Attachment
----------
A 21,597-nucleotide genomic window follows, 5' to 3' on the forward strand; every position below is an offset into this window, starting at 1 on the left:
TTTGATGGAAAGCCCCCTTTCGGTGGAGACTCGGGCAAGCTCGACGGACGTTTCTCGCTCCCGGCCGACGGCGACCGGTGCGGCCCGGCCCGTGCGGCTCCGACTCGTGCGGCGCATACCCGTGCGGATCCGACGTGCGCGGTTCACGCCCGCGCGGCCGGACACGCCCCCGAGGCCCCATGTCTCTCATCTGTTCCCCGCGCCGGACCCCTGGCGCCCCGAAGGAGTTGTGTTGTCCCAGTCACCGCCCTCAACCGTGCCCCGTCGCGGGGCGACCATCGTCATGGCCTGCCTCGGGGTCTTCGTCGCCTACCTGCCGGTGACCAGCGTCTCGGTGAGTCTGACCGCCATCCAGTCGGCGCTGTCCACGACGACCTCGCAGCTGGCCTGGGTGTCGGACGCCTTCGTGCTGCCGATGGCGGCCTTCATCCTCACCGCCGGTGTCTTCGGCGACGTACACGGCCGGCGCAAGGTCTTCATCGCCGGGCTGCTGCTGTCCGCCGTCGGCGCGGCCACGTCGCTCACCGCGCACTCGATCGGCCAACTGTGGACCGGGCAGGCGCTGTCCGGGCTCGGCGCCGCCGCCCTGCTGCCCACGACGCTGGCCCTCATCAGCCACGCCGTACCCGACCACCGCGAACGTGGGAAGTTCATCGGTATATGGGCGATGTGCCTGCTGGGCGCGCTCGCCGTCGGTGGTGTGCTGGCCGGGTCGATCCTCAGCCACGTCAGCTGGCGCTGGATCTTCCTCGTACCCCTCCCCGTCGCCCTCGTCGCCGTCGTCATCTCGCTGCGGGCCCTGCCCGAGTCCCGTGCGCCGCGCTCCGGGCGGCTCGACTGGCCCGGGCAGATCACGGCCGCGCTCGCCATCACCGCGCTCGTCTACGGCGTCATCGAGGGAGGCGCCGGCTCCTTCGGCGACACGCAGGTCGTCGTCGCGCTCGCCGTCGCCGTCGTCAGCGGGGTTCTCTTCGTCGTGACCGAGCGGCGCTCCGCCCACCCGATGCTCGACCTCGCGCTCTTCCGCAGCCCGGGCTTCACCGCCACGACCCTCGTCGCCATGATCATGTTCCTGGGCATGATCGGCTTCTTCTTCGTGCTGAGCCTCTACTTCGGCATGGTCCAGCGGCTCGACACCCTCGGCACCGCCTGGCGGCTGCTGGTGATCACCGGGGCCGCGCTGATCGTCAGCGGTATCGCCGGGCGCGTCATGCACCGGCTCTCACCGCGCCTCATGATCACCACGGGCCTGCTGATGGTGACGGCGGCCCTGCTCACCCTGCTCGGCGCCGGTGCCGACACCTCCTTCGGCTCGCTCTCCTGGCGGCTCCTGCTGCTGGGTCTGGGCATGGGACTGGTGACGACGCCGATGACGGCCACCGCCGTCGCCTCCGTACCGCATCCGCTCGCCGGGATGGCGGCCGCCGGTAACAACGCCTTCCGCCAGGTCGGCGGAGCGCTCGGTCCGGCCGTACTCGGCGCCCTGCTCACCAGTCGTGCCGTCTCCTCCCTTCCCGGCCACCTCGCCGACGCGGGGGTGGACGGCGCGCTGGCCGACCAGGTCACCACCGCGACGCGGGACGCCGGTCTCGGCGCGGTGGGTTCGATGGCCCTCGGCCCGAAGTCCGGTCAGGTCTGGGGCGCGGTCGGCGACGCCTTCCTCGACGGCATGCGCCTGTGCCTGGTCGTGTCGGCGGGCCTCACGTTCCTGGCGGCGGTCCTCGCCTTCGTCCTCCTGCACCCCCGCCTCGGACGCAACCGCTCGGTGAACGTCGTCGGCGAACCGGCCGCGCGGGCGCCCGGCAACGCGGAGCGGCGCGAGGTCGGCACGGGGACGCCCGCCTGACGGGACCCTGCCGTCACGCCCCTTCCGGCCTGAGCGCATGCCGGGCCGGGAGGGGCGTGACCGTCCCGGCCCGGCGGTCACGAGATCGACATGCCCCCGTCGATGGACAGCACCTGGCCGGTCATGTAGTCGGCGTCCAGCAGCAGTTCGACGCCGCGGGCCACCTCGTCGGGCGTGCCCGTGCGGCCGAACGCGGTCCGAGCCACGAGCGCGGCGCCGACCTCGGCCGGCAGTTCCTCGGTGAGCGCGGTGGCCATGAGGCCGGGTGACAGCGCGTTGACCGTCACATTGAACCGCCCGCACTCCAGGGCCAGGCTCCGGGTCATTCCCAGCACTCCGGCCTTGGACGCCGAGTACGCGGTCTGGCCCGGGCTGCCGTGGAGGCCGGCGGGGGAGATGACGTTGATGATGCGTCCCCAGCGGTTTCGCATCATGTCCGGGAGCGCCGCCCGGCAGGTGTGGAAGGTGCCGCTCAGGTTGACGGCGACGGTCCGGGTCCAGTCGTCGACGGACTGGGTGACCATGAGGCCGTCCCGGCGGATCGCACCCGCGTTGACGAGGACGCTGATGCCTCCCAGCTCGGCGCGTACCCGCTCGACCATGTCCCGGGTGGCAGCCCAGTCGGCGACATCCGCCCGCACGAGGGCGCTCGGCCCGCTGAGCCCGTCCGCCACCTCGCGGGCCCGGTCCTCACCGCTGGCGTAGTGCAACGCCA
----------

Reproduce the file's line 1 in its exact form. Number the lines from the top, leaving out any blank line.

A 21,597-nucleotide genomic window follows, 5' to 3' on the forward strand; every position below is an offset into this window, starting at 1 on the left: